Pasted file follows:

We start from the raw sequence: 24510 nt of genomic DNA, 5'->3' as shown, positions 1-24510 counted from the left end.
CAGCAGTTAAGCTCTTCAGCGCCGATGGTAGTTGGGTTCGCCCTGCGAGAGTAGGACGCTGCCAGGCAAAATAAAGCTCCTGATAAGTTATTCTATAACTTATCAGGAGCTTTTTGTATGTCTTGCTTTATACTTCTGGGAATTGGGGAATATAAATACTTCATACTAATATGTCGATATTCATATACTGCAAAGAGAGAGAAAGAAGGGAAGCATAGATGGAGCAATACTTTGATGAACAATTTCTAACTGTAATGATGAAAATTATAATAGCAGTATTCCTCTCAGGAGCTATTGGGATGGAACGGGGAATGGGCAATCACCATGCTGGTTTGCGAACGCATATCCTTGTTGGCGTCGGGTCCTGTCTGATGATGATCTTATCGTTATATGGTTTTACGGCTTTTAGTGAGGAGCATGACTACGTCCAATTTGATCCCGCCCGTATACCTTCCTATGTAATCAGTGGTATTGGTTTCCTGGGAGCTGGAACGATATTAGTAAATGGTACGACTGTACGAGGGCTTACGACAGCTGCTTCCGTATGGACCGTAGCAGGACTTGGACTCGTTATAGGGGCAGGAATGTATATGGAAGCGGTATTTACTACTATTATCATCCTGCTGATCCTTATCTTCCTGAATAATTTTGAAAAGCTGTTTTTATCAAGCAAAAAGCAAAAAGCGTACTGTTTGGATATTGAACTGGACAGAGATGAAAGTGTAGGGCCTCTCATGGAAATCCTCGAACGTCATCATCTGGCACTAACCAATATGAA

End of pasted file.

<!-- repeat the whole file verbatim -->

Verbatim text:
We start from the raw sequence: 24510 nt of genomic DNA, 5'->3' as shown, positions 1-24510 counted from the left end.
CAGCAGTTAAGCTCTTCAGCGCCGATGGTAGTTGGGTTCGCCCTGCGAGAGTAGGACGCTGCCAGGCAAAATAAAGCTCCTGATAAGTTATTCTATAACTTATCAGGAGCTTTTTGTATGTCTTGCTTTATACTTCTGGGAATTGGGGAATATAAATACTTCATACTAATATGTCGATATTCATATACTGCAAAGAGAGAGAAAGAAGGGAAGCATAGATGGAGCAATACTTTGATGAACAATTTCTAACTGTAATGATGAAAATTATAATAGCAGTATTCCTCTCAGGAGCTATTGGGATGGAACGGGGAATGGGCAATCACCATGCTGGTTTGCGAACGCATATCCTTGTTGGCGTCGGGTCCTGTCTGATGATGATCTTATCGTTATATGGTTTTACGGCTTTTAGTGAGGAGCATGACTACGTCCAATTTGATCCCGCCCGTATACCTTCCTATGTAATCAGTGGTATTGGTTTCCTGGGAGCTGGAACGATATTAGTAAATGGTACGACTGTACGAGGGCTTACGACAGCTGCTTCCGTATGGACCGTAGCAGGACTTGGACTCGTTATAGGGGCAGGAATGTATATGGAAGCGGTATTTACTACTATTATCATCCTGCTGATCCTTATCTTCCTGAATAATTTTGAAAAGCTGTTTTTATCAAGCAAAAAGCAAAAAGCGTACTGTTTGGATATTGAACTGGACAGAGATGAAAGTGTAGGGCCTCTCATGGAAATCCTCGAACGTCATCATCTGGCACTAACCAATATGAA